August 02, 2016
Geoffrey Garrett, dean of the University of Pennsylvania's Wharton School of Business, has tip-toed around explicitly expressing his opinion on Wharton alumnus and Republican presidential nominee Donald Trump.
But he hasn't completely shied away from discussing Trump's impact, and in a recent op-ed published on LinkedIn, Garrett said that Trump — as well as similar political movements across the globe — should stand as a warning about the effects of globalization.
Garrett noted in his piece that the support for Trump mirrors parallel events in Great Britain, where voters decided in a referendum to pull out of the European Union (aka Brexit), and Turkey, where President Recep Erdogan's "fundamentalist excesses" preceded an attempted coup to overthrow him.
Garrett wrote that in both Britain and Turkey, forces that opposed anti-globalization movements couldn't properly come together to squash the nationalist waves.
Those fractures mirror the current conundrum for those who can't get behind Trump but are hesitant to back Hillary Clinton; specifically, traditional Republicans. Per Garrett's piece:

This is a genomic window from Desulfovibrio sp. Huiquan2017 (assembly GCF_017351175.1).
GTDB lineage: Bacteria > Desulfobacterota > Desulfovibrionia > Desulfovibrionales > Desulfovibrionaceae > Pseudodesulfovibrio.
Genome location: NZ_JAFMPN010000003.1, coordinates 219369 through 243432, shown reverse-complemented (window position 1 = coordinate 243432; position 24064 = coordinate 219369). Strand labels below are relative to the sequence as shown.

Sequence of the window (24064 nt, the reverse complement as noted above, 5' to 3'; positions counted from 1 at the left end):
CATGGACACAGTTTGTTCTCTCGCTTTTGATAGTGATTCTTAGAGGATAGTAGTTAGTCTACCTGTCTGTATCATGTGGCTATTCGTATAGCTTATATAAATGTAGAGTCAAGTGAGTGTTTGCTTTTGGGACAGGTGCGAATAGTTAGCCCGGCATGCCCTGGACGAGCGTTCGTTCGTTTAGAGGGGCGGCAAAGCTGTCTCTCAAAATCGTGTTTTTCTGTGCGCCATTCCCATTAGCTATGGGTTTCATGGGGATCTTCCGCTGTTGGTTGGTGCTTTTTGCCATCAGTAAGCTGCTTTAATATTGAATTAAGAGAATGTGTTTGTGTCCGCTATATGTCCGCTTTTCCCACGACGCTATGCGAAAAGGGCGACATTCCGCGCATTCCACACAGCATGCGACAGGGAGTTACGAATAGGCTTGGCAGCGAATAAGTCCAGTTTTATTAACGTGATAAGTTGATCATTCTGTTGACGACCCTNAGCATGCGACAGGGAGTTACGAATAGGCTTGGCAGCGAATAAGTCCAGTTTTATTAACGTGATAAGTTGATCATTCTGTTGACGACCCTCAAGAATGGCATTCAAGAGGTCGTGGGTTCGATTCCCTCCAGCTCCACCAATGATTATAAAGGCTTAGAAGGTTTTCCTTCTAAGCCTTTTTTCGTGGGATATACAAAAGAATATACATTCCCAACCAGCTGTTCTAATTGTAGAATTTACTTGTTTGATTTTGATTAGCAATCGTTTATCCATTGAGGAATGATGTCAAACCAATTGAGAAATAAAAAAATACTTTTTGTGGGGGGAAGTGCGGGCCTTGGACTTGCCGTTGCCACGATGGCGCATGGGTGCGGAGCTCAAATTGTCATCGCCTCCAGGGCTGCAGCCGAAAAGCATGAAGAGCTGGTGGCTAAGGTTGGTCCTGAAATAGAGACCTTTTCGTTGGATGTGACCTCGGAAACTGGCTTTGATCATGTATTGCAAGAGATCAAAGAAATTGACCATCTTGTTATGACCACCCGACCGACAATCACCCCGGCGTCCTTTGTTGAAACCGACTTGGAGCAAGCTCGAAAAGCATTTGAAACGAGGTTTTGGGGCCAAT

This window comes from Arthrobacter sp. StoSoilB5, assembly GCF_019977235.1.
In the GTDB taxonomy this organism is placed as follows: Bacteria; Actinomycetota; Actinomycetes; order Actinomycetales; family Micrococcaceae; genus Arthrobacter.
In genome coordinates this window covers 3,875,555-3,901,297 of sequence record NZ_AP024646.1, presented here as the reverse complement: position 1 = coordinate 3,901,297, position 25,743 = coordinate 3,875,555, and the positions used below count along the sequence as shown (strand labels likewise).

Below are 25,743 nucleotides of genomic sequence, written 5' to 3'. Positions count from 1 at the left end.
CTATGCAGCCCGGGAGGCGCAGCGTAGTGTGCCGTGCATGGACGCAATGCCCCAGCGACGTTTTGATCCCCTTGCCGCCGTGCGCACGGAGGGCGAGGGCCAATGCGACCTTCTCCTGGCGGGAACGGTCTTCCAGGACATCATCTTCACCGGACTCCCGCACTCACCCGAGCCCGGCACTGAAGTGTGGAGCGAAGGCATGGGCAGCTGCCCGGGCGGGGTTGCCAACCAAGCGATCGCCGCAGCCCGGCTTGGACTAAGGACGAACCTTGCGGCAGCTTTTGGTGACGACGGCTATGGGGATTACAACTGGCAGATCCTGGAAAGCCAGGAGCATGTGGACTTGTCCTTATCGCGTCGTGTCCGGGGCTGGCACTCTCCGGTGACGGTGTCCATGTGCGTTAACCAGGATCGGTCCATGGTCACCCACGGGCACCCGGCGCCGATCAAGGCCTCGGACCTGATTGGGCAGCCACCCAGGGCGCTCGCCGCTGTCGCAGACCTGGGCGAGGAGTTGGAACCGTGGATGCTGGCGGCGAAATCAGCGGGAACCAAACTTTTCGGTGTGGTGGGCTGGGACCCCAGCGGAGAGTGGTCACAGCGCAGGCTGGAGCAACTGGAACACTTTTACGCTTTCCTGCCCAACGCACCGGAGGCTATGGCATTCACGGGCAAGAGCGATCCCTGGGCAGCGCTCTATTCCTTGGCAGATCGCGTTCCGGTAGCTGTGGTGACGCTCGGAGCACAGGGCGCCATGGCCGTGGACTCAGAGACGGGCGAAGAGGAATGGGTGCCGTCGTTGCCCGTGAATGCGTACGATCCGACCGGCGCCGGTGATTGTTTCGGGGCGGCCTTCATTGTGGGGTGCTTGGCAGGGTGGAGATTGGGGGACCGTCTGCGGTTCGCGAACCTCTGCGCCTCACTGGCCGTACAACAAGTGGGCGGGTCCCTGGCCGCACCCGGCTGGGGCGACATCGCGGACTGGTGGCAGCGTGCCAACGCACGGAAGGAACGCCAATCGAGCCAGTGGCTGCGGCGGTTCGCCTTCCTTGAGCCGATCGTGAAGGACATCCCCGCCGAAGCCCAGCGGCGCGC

Traditional Republicans are much closer to Hillary Clinton on trade, immigration, and national security than they are to “their” candidate. But will they be able to bring themselves to vote Hillary in November? I think Jeb Bush’s plaintive resignation that he’ll have to vote for a third-party candidate may have more traction.
Garrett, who recently told CNBC "we do need a defense of globalization" but also criticized total liberalization, said that the problem stems from a gap between so-called "elites" and the working people who suffer from the phenomenon's effects.
"It’s a wake-up call (sic) for cosmopolitan liberal elites who have for too long overlooked the strains globalization and technology have put on people struggling with everyday life," he wrote.
What are the chances Republicans see their similarities with Clinton and rally behind her against Trump? Not good, according to Garrett.
"Trump continues to defy all expectations, and 'Rockefeller Republicans for Hillary' seems a liberal fantasy."